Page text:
Maternal obesity, low birthweight, and accelerated growth have been shown to be associated with elevated blood pressure in children. However, it is unknown which growth periods are associated with blood pressure, and whether birthweight or maternal obesity modify the relationship between growth and blood pressure in early childhood.
We examined the relationship between age- and sex-standardized body mass index (zBMI) growth trajectories with longitudinal measures of systolic (SBP) and diastolic (DBP) blood pressure in early childhood.
We collected repeated measures of zBMI and blood pressure in 2502 children participating in the TARGet Kids! cohort. In stage 1 we used linear spline multilevel models to estimate each child’s zBMI at birth and zBMI growth trajectories in early infancy (0–3 m), late infancy (3–18 m) and toddler years (18–36 m). In stage 2 we used generalized estimating equations to examine the relationship between zBMI at birth and zBMI growth with repeated measures of SBP and DBP from 3 to 6 years of age. We tested for effect modification by birthweight and maternal obesity status by inclusion of interaction terms in each growth period.
After adjusting for confounders and prior growth, a 1 standard deviation unit increase in zBMI growth per month in early infancy (β=0.59; 95% CI 0.32,0.87) and late infancy (β=0.73; 95% CI 0.44,1.01), were associated with higher SBP. Growth in the toddler years was not significantly associated with SBP (p=0.08). Similar but smaller associations were observed for zBMI growth and DBP in early (β=0.29; 95% CI 0.04, 0.53) and late infancy (β=0.42; 95% CI 0.18, 0.66). Birthweight status modified (p=0.004) the relationship between zBMI growth and SBP during late infancy, with the strongest positive association observed in the low birthweight group. During toddler years, birthweight status modified the relationship between zBMI growth with SBP (p=0.03) and DBP (p=0.04), with the strongest positive association observed in the low birthweight group, followed by the high birthweight group. Maternal obesity status modified (p= 0.03) the relationship between zBMI growth with DBP in late infancy, with a stronger association observed among children of mothers with obesity.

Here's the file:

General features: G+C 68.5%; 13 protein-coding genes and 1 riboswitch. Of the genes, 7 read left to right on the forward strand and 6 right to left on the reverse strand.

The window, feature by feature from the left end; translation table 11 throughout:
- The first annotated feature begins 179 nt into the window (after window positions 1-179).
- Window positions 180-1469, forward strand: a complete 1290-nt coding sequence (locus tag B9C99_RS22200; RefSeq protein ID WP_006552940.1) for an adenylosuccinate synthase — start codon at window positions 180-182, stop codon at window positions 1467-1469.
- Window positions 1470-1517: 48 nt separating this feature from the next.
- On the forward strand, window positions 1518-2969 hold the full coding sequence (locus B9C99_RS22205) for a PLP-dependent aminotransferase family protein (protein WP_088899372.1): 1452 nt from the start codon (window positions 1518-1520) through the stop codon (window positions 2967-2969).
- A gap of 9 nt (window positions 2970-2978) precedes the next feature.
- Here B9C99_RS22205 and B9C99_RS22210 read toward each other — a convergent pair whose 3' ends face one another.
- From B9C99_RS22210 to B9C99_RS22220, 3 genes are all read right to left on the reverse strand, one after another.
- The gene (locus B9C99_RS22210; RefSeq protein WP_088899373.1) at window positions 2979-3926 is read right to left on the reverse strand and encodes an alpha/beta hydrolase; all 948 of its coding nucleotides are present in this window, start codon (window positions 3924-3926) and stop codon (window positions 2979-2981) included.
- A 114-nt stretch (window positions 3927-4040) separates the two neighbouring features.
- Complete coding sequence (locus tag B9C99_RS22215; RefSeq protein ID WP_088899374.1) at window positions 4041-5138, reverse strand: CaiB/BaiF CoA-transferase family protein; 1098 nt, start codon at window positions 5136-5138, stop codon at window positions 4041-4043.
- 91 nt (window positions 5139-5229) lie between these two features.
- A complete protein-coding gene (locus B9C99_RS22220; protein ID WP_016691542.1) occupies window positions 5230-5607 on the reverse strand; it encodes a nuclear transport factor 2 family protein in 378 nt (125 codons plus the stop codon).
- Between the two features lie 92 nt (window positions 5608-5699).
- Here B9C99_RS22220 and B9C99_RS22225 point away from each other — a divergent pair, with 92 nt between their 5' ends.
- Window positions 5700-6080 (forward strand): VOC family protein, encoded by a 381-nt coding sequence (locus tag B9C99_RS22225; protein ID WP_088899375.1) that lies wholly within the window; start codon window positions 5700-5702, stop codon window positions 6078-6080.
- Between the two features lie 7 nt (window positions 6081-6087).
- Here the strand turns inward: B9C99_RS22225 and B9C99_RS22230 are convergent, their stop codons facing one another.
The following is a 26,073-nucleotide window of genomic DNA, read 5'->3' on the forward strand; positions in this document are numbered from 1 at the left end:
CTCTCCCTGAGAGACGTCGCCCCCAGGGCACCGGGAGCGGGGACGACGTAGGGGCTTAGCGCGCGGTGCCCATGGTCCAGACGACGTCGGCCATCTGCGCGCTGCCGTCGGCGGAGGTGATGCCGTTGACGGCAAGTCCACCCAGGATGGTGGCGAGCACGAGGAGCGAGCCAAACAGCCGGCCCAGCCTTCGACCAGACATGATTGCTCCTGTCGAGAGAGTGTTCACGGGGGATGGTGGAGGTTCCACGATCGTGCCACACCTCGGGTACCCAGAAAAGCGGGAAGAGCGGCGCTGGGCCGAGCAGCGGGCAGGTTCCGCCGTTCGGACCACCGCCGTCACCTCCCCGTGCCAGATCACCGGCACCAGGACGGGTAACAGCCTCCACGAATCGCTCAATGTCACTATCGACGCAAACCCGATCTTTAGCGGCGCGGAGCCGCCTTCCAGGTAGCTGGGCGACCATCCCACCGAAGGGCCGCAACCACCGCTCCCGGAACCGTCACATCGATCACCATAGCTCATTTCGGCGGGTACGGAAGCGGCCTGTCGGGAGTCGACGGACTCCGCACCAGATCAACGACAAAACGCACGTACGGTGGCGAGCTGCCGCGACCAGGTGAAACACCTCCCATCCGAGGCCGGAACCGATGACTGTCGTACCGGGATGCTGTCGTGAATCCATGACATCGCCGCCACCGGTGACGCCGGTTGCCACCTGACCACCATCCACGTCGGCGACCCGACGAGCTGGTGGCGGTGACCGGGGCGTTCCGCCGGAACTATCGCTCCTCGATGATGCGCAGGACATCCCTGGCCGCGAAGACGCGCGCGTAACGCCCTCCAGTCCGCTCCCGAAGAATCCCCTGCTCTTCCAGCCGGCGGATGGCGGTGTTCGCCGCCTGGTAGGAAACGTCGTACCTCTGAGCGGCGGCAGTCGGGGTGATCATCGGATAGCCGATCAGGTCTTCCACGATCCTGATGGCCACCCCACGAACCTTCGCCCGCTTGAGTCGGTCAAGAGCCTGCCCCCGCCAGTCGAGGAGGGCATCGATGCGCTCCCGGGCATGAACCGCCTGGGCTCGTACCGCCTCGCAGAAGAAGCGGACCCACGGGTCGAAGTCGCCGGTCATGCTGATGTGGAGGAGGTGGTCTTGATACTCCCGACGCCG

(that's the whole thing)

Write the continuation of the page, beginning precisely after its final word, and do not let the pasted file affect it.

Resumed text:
Accelerated growth in early and late infancy are associated with increased blood pressure in early childhood. Growth during late infancy and toddler years may impact blood pressure differently in children born with high and low birthweights and high maternal BMI, suggesting prospective windows and risk groups to target interventions.
Journal Article. 0 words.
Subjects: Neonatology ; Primary Care ; Child and Adolescent Psychiatry ; Clinical Child and Adolescent Psychology ; Developmental Psychology
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